Entrepreneurship in Canada is changing, and it’s Sarah Hashem’s job to ensure her organization changes with it. As director of programs for Futurpreneur Canada, Hashem guides the development of new initiatives to support young people looking to start their own businesses—or, increasingly, to expand them. “The traditional view of an entrepreneur is the person that has a dream and drops everything to work towards it,” says Hashem. “That’s a bit old-school view compared to the type of entrepreneurs we’re seeing today.”
Caught in a tangle of challenges including the tepid economy, substantial student debt and a risk-averse financing sector, the next generation of founders are often tiptoeing into entrepreneurship instead of diving in headfirst. “It’s the rise of the side-hustle,” says Hashem. “One of the things we’re seeing is that a ton of people start their business on a part-time basis while they’re working full time. They could be at it grinding for years before they make the switch.”
Changes like these prompted what had formerly been known as the Canadian Youth Business Foundation to rebrand itself in 2014. While its mission remains the same—to support entrepreneurs aged 18–39—Hashem says her job is to help keep the non-profit organization responsive to the actual needs of its constituency.
Until now, Futurpreneur’s main focus had been on helping get new ventures off the ground. To do that it provides education and mentorship, networking opportunities, and financing. But Hashem says the next frontier for the organization is post-launch support “As long as I’ve been working in this field, the conversation has been about startup entrepreneurs,” she says. “Now the conversation is changing to ‘Let’s keep them in business, let’s grow businesses in Canada.’ So I think that’s really exciting.”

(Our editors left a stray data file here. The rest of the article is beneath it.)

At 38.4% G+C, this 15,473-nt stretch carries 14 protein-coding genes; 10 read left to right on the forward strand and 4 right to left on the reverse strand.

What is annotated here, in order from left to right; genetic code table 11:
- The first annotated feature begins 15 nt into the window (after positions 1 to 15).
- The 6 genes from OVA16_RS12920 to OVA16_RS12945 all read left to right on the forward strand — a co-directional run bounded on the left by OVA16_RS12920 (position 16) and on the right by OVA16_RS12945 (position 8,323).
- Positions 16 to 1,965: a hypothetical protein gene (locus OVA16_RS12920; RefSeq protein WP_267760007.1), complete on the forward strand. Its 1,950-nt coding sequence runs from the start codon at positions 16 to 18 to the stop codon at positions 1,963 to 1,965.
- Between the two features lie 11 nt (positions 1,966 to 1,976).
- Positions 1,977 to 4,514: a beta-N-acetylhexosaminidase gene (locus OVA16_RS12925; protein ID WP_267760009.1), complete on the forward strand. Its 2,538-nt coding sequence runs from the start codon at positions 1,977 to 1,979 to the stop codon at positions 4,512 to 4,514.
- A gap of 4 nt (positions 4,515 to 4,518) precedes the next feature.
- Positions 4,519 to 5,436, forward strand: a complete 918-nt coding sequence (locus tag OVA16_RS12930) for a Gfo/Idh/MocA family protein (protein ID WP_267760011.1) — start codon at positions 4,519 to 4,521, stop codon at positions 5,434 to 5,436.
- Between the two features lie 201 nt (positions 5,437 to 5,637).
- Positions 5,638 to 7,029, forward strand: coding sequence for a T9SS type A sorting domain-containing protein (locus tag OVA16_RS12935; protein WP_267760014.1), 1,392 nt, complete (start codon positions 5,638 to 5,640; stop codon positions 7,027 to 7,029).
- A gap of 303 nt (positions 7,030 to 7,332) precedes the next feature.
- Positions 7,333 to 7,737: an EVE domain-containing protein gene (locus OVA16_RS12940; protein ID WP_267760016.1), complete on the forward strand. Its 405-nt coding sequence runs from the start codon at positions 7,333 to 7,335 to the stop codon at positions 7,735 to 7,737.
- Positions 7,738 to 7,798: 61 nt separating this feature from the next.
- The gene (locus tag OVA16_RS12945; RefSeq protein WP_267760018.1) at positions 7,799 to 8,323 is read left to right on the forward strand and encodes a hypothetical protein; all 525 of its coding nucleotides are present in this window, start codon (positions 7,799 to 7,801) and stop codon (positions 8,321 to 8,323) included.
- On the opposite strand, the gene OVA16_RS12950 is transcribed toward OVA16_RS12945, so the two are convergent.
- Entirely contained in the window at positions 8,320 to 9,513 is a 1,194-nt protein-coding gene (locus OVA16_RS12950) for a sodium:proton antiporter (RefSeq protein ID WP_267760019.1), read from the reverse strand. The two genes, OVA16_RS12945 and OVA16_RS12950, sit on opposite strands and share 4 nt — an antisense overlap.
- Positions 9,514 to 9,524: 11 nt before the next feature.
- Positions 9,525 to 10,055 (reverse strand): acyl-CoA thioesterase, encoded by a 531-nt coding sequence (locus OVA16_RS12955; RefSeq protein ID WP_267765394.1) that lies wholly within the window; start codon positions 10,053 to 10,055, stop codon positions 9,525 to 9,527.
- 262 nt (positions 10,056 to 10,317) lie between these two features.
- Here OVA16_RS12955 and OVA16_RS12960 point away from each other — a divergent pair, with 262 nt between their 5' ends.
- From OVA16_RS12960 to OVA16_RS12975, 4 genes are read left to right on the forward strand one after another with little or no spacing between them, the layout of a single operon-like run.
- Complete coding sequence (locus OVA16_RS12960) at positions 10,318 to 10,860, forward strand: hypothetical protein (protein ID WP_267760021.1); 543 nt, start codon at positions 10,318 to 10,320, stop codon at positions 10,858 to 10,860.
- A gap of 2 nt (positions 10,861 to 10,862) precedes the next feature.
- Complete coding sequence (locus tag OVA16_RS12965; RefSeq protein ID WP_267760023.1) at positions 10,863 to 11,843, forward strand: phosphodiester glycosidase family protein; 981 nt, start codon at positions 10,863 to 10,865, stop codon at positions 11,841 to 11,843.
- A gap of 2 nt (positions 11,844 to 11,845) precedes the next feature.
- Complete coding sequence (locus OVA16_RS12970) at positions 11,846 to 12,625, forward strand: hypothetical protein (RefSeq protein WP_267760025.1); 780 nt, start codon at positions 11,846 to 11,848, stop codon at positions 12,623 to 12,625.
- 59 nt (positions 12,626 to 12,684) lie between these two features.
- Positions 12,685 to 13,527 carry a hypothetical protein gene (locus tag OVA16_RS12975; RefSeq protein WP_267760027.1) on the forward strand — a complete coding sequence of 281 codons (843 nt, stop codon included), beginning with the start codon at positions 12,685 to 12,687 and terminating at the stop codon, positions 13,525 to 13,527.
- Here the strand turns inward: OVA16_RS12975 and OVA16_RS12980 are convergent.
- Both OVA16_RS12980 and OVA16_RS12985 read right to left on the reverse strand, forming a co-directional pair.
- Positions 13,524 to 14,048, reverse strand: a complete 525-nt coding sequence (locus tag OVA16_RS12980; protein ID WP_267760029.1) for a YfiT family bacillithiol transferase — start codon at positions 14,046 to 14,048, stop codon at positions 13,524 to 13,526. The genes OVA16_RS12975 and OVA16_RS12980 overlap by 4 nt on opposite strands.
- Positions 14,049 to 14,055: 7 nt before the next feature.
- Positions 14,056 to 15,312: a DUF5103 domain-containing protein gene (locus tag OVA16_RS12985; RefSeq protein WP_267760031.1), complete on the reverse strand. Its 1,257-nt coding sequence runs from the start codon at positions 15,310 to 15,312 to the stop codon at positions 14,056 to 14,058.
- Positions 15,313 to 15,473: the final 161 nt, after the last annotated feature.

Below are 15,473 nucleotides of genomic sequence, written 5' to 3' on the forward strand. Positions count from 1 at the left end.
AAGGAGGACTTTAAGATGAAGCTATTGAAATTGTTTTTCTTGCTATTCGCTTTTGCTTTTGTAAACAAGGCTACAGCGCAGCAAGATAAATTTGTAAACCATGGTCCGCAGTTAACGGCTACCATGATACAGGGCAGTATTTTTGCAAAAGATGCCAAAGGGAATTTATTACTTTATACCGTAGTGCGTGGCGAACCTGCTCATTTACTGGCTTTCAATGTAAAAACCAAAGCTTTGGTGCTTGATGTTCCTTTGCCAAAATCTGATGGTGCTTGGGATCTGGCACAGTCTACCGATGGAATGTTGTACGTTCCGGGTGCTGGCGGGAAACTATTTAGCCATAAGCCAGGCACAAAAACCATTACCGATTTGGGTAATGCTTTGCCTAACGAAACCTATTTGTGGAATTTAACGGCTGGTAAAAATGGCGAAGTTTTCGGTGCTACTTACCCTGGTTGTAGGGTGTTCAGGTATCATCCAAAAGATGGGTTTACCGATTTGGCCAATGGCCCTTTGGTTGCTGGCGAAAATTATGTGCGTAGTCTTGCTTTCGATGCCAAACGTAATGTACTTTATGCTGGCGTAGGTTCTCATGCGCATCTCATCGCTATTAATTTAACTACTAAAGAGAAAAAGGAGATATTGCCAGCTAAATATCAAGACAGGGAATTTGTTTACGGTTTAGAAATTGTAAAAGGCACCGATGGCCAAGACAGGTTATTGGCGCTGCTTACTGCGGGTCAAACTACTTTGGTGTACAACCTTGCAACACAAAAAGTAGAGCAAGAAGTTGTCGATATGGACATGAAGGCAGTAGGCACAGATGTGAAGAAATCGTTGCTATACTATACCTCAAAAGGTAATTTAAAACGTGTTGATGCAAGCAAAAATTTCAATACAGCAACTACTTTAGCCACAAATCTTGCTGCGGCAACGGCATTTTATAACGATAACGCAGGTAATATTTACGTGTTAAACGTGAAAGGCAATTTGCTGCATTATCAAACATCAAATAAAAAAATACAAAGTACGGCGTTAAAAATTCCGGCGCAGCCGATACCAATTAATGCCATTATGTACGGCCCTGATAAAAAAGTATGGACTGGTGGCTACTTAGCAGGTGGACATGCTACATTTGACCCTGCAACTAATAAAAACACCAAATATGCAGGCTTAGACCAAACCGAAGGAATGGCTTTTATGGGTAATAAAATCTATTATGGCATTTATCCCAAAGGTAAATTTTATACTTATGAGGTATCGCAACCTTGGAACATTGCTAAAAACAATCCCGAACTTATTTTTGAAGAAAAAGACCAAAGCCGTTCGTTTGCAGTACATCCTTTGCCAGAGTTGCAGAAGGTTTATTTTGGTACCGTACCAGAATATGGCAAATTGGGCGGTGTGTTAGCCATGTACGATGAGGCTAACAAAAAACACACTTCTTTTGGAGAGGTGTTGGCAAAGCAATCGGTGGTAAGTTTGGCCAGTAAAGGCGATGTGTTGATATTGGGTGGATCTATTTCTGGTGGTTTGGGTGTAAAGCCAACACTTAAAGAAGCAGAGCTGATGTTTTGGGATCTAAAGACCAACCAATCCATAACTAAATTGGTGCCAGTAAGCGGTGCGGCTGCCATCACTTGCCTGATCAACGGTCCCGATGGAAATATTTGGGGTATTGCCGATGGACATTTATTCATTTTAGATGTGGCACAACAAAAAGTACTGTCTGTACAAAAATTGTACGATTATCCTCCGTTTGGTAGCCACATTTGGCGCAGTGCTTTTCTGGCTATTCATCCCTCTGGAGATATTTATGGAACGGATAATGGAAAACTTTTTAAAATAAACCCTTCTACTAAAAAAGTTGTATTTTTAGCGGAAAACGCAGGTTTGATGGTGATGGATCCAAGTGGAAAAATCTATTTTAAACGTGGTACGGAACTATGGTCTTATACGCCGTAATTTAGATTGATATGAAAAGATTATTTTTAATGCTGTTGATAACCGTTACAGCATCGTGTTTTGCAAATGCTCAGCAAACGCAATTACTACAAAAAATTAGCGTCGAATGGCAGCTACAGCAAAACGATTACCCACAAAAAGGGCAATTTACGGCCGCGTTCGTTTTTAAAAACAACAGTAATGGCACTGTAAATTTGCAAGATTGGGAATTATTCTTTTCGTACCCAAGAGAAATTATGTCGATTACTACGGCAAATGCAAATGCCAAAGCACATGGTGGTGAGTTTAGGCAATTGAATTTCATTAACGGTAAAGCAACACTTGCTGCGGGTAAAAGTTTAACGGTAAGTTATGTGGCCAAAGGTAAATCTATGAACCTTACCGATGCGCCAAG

Before she started at the CYBF in 2007, Hashem worked in commercial finance at HSBC. She was driven to switch gears in part by the risk aversion she saw in retail banking. “I really wanted to help [my clients] but I wasn’t able to because the banking systems were a bit stricter,” she says. While there’s been progress on that front, with mainstream banks growing their small-business offerings and (sometimes) showing a greater willingness to take on entrepreneurial clients, Hashem says there’s still room for improvement. She predicts that connecting going concerns with mainstream lenders will be part of Futurpreneur’s work in growing its post-launch services.
Hashem’s affinity for Futurpreneur’s clients has a personal dimension. Her entrepreneur father invented an industrial humidifier, an important innovation in the cotton industry in Egypt, where Hashem was born. The family later immigrated to Canada. “I was daddy’s little assistant in my teens, dressing up in a suit and going to bank with him because my English was a little bit better,” she recalls. Hashem and her brother later ran a booth at the Canadian National Exhibition, selling artefacts, glassware, and other Egyptian goods. Then business then moved to the newly-built Vaughan Mills Mall, where Hashed sold gifts leading up to the Christmas season. “I was in school full time, I was working 20 hours a week, and I was managing this booth,” she recalls. So she’s got a good understanding of the joys and sorrows of the entrepreneurial experience. “I’m a side-hustler myself.”